Momberg is serving her term in Soweto's notorious "Sun City" prison, teeming with what Roodt described as appalling third-world conditions and violence.
AfriForum attorney Ernst Roets opined in a March 28 tweet that the "sentence imposed on Vicki Momberg confirms double standards in South Africa regarding race."  Boer citizen-journalist Willem Petzer was epigrammatic in a tweet on the same point: "That was the death of the last crumbles of free speech left in South Africa."
Momberg was undeniably out of line.  But turning a crime victim's histrionics – however racially tinged – into a penological excoriation to stress the need for sterilization of certain offensive language is malicious.
By comparison, in the U.S., Momberg might have faced charges of disturbing the peace or disorderly conduct – misdemeanors with fines.  But even those allegations could have been blunted, given the 1974 Supreme Court case Lewis v. City of New Orleans, in which "opprobrious language" used against police officers was generally recognized as protected speech.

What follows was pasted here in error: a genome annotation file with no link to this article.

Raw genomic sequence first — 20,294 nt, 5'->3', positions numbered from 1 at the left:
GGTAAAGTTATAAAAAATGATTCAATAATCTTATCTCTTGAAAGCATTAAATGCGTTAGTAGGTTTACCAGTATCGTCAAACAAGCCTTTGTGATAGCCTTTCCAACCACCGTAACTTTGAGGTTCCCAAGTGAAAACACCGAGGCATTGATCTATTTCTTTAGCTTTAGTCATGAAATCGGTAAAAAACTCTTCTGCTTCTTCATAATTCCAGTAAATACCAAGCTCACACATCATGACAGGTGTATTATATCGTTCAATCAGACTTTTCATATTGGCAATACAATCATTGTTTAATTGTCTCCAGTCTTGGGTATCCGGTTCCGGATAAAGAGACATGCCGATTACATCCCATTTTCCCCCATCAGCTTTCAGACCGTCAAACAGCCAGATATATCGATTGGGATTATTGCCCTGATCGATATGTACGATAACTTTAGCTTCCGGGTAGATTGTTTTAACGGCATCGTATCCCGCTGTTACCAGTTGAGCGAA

The iron-fisted punishment meted out to Momberg epitomizes South Africa's deep dive into state-enforced political correctness.  She is a de facto political prisoner in the post-Apartheid "rainbow nation" that touts the benefits of "diversity" in its constitution, when in fact diversity counts only if you are not a member of S.A.'s second largest minority: whites, principally Boers, whose roots stretch to the very founding of the nation.  They've arguably been reserved unequal treatment because they are considered political undesirables.  Independent.  Religious.  Conservative.  The fact they're white is convenient to the churlish political heavyweights ever seeking easy targets (and diversions).